Helsinki, Finland, has proposed a strikingly ambitious mobility on demand system that presents the logical extension of current innovations in passenger travel. The city plans to create a subscriber service that would let users choose from, and pay for, a range of transportation options through their smartphones. The options will include conventional public transit, carsharing, bikesharing, ferries, and an on-demand minibus service that the city’s transit authority launched in 2013.
The major innovation that makes this work will be an integrated payment system. This part of the scheme may prove the most complicated to implement, but it is the final piece of the puzzle that makes this scheme truly transformative. No longer forced to choose between the on-demand capability of private car ownership versus the eco-friendliness of shared transit, Helsinki residents will be able to easily get where they want to go, when they want to get there, without needing a car.
I’ve been using the phrase mobility as a service for this phenomenon, but it looks like the mobile phone companies may have claimed that moniker already. Whatever the name, the concept is the transportation version of other businesses that are moving from selling a product to selling the service or utility the consumer wants from that product. Planned obsolescence no longer makes good business sense, and consumers can benefit from constant improvements in technology. This is most common in information technology (in cloud computing and storage, for instance), but it’s also happening in the energy sector – especially for clean technologies like solar, where leasing programs offer a way to overcome the upfront price premium barrier.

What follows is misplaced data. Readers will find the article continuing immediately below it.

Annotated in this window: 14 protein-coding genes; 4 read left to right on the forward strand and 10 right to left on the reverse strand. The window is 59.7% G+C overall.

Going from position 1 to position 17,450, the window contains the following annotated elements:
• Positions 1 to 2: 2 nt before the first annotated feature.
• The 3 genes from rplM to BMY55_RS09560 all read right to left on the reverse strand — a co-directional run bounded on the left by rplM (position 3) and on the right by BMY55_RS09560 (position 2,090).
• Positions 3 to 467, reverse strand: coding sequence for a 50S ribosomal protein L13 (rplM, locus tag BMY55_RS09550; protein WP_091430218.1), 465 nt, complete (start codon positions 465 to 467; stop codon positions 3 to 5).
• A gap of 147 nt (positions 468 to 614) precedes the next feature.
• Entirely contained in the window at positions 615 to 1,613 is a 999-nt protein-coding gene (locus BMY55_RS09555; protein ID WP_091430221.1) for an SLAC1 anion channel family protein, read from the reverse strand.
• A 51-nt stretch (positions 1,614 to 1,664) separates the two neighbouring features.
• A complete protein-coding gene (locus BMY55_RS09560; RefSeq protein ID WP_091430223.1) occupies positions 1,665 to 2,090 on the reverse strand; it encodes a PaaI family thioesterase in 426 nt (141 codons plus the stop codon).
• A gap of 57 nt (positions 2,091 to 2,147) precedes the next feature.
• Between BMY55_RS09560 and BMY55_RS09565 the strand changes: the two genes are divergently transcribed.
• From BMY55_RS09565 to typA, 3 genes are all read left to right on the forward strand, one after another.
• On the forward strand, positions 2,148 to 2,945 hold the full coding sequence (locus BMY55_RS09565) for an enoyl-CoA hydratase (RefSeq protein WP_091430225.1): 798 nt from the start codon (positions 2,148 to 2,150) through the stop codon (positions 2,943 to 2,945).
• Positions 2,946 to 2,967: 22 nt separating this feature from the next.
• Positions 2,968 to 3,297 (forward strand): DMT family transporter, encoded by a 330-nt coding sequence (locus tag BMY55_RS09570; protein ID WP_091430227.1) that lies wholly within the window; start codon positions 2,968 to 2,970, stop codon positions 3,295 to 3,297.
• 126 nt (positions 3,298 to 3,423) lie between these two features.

Share, Don’t Buy
Globally, carsharing membership has grown around 28% since 2010, with Europe as the leader in this sector. Navigant Research’s report, Carsharing Programs, forecasts that global carsharing members will surpass 12 million in 2020. The rise of on-demand ride services, such as Uber, Lyft, and Sidecar, are also transforming the way city dwellers use taxi services. Taking on the highly regulated taxi business, these companies face considerable opposition, but at this point, it will be hard to put the genie back into the bottle. Bikesharing and even scooter share services are also spreading. Today’s young urban dwellers expect to be able to use an array of transportation options to suit an array of needs, at the touch of an app.
Helsinki’s program has the potential to tie into other transportation innovations, such as the rise of electric vehicles (EVs) – more carsharing programs are deploying EVs as a selling point for their service – and autonomous vehicle technology. Wireless charging would also support schemes like Helsinki’s by ensuring that shared EVs are recharging when parked, rather than relying on the driver to remember to plug in.
Faced with dwindling demand in mature markets like North America and Western Europe, automakers are exploring a range of new services to offset lower demand and to gain a competitive edge. Farsighted companies will look to begin selling mobility as well as vehicles, changing transportation as much as the IT and energy sectors have changed.
Tags: Carsharing, Clean Transportation, Electric Vehicles, Policy & Regulation, Smart Transportation Program
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